When this was done for today’s image, its darkest pixels had a gray level of 15 rather than 0 (pure black) whereas its brightest image pixels were pure white (255).
The next thing I normally do with sliders and the Alt key is identify how much clipping is appropriate for an image. This is accomplished by moving each slider while the image is viewed and alternatively depressing the Alt key to note specific image areas that become clipped. This essentially allows me to base a decision about clipping on two types of information – the overall view of the image itself and specific locations of clipping within the image.
Clipping may be desirable for some images and unwanted for others. For example, I wanted a photograph from Death Valley to convey blazing sunlight so sunlit areas of the image needed to be as bright as possible. This involved introducing substantial clipping of bright tones during editing to achieve the feeling that I desired. That image can be seen here. On the other hand, I wanted an image of trees in fog to be soft so absolutely no clipping was wanted for either bright or dark tones. That image can be seen here.
For today’s photograph, a small amount of bright clipping was present in the original image and this was fine since it was confined to a few pixels of the T-6c symbol. However, moving the white slider introduced additional clipping in the symbol and rendered it as a lifeless white block of pixels so the white slider was not moved during editing (the slider was kept at 255).
No dark clipping was present in the original image since its darkest pixels had a gray level of 15 rather than 0. Moving the black slider from 0 to 52 introduced dark clipping in the narrow gap associated with the airplane compartment at the lower left of the image.
The histogram displayed on the left below shows my final slider adjustments for the Levels edit.
The histogram displayed on the right shows the histogram of the image after the Levels adjustment was implemented. A Levels adjustment necessitates computing new gray levels for nearly all image pixels. For example, original image pixels which had gray levels of 15 to 52 became pure black after the Levels adjustment. Those pixels can be seen in the new histogram as a small peak of pure black pixels (gray level = 0). The Levels adjustment introduced dark clipping but the Alt key showed that clipping was confined to the narrow gap of the compartment at the lower left of the image. Clipping was appropriate for that location since the gap is small and pure black is logical.
You may ask, “Why would one want any clipping at all?” For today’s image, the answer is that clipping not only strengthened the gap but the Levels adjustment benefited the remainder of the image, too. Note that peaks became wider in the new histogram after the Levels adjustment was implemented because fewer gray levels filled the same 256 gray level range in the new histogram. Wider peaks mean that more contrast is present.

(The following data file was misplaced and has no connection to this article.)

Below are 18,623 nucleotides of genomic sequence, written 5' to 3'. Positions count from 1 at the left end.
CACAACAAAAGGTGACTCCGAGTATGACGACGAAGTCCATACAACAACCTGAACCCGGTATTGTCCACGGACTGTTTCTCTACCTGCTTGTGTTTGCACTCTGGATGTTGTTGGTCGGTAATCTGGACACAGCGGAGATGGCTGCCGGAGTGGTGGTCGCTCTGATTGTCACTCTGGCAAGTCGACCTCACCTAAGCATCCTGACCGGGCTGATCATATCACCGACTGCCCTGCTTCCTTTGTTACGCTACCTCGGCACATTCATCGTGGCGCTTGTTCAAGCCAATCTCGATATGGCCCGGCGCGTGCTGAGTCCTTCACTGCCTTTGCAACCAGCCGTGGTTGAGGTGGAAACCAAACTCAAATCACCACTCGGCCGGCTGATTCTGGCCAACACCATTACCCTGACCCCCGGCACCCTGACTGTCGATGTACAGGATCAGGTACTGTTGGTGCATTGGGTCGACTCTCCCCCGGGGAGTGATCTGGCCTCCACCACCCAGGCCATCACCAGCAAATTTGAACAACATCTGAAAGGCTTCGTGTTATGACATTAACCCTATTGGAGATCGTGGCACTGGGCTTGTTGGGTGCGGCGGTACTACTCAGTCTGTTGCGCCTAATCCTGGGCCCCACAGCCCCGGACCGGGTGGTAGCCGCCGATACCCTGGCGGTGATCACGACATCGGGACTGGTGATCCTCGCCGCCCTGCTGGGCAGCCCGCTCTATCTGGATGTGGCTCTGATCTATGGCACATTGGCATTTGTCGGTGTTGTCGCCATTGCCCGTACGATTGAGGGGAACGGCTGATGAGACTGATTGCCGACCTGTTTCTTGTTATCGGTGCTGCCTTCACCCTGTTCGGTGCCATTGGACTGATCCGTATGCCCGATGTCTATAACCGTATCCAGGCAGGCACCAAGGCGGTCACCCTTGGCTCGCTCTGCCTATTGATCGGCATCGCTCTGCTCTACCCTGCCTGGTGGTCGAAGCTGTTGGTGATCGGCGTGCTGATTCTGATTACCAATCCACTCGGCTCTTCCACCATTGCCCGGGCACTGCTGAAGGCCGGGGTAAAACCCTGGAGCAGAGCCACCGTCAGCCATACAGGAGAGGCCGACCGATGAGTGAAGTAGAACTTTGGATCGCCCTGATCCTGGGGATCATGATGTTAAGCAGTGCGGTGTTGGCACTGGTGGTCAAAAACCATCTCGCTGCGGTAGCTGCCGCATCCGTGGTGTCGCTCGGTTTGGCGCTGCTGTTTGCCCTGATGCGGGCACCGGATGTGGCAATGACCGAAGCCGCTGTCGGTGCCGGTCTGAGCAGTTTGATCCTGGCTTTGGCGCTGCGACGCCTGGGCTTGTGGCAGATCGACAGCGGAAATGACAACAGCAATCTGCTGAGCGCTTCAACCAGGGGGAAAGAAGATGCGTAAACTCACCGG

The image below shows the result of the Levels adjustment. Comparing this image to the scanned image shows that the gap is slightly stronger, dark tones of the airplane became richer, and texture is slightly stronger. The Levels adjustment made the airplane feel harder and more metallic.
Global Curve Adjustment
A Levels adjustment affects nearly all pixels of an image. In contrast to that, a Curve adjustment allows one to change specific gray levels of a histogram independent of other gray levels. In principle, pixels comprising any gray level can be changed independently of all other pixel gray levels. A graphical approach is used to accomplish this by using a curve to specify the changes.
The shape of the initial unadjusted curve is linear. That is, output gray levels are the same as gray levels of the unadjusted image. Image pixels with a gray level of pure black (gray level = 0) are outputted as pure black, pure white pixels (gray level = 255) are outputted as pure white, image pixels with a gray level of 126 are outputted with a gray level of 126, and so on.
The linear curve is identified by a faint straight line that travels from lower left to upper right in the Curve adjustment box. Adjusting the curve (i.e. making it nonlinear) means that output gray levels may no longer be the same as the original image pixel levels.
The image histogram is displayed in the Curve adjustment box to make it easier to identify specific image areas with specific sections of the curve. The final Curve adjustments made for today’s image are shown below.
Four image areas were identified in the histogram for the previous Levels adjustment and some of those same areas were addressed in the Curve adjustment.
(a) Recall that the T-6C symbol was partly but not totally white. The curve was modified to emphasize the symbol’s texture slightly. To accomplish this, the curve was adjusted in the section that contains pixels for this symbol – the upper right end of the curve. The curve section that corresponds to pixels with gray levels = 230–250 was bent downward to darken bright pixels while leaving pure white pixels unchanged. Although the tiny web image provided here doesn’t show it easily, this adjustment produced more texture in the symbol.